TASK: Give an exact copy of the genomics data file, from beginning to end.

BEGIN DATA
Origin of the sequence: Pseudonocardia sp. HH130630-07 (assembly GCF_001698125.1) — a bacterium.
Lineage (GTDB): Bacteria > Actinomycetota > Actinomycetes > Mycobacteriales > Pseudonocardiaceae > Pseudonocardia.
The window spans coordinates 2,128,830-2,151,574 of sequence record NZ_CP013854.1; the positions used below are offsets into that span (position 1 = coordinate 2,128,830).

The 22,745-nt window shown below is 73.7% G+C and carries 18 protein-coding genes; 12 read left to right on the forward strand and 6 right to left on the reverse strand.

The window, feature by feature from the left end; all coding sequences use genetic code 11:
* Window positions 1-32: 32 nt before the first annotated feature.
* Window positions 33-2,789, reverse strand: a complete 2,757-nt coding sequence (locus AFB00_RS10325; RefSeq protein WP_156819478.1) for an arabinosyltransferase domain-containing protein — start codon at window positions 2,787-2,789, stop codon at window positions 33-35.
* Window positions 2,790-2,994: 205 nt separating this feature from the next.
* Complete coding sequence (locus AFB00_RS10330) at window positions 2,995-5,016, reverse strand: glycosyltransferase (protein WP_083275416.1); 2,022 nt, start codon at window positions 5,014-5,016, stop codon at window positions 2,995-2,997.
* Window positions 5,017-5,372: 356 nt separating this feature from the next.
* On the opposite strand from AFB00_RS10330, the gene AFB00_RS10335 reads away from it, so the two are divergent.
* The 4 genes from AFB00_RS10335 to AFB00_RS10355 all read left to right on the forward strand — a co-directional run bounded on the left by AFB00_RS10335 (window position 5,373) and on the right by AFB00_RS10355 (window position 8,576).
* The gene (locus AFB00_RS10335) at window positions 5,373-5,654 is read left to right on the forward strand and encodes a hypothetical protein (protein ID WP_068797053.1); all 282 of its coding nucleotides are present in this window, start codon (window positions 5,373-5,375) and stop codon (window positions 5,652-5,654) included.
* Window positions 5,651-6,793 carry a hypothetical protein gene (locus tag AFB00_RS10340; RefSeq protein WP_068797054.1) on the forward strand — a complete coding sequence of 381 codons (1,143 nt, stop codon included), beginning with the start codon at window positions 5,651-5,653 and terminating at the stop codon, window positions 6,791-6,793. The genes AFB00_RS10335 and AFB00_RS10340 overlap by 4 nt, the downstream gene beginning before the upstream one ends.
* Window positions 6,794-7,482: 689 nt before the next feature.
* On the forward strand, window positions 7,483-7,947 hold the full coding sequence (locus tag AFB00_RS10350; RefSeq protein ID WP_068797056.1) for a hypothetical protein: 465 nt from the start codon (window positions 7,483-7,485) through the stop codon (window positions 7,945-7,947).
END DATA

Origin of the sequence: Pseudonocardia sp. HH130630-07 (assembly GCF_001698125.1) — a bacterium.
Lineage (GTDB): Bacteria > Actinomycetota > Actinomycetes > Mycobacteriales > Pseudonocardiaceae > Pseudonocardia.
The window spans coordinates 2,128,830-2,151,574 of sequence record NZ_CP013854.1; the positions used below are offsets into that span (position 1 = coordinate 2,128,830).

The 22,745-nt window shown below is 73.7% G+C and carries 18 protein-coding genes; 12 read left to right on the forward strand and 6 right to left on the reverse strand.

The window, feature by feature from the left end; all coding sequences use genetic code 11:
* Window positions 1-32: 32 nt before the first annotated feature.
* Window positions 33-2,789, reverse strand: a complete 2,757-nt coding sequence (locus AFB00_RS10325; RefSeq protein WP_156819478.1) for an arabinosyltransferase domain-containing protein — start codon at window positions 2,787-2,789, stop codon at window positions 33-35.
* Window positions 2,790-2,994: 205 nt separating this feature from the next.
* Complete coding sequence (locus AFB00_RS10330) at window positions 2,995-5,016, reverse strand: glycosyltransferase (protein WP_083275416.1); 2,022 nt, start codon at window positions 5,014-5,016, stop codon at window positions 2,995-2,997.
* Window positions 5,017-5,372: 356 nt separating this feature from the next.
* On the opposite strand from AFB00_RS10330, the gene AFB00_RS10335 reads away from it, so the two are divergent.
* The 4 genes from AFB00_RS10335 to AFB00_RS10355 all read left to right on the forward strand — a co-directional run bounded on the left by AFB00_RS10335 (window position 5,373) and on the right by AFB00_RS10355 (window position 8,576).
* The gene (locus AFB00_RS10335) at window positions 5,373-5,654 is read left to right on the forward strand and encodes a hypothetical protein (protein ID WP_068797053.1); all 282 of its coding nucleotides are present in this window, start codon (window positions 5,373-5,375) and stop codon (window positions 5,652-5,654) included.
* Window positions 5,651-6,793 carry a hypothetical protein gene (locus tag AFB00_RS10340; RefSeq protein WP_068797054.1) on the forward strand — a complete coding sequence of 381 codons (1,143 nt, stop codon included), beginning with the start codon at window positions 5,651-5,653 and terminating at the stop codon, window positions 6,791-6,793. The genes AFB00_RS10335 and AFB00_RS10340 overlap by 4 nt, the downstream gene beginning before the upstream one ends.
* Window positions 6,794-7,482: 689 nt before the next feature.
* On the forward strand, window positions 7,483-7,947 hold the full coding sequence (locus tag AFB00_RS10350; RefSeq protein ID WP_068797056.1) for a hypothetical protein: 465 nt from the start codon (window positions 7,483-7,485) through the stop codon (window positions 7,945-7,947).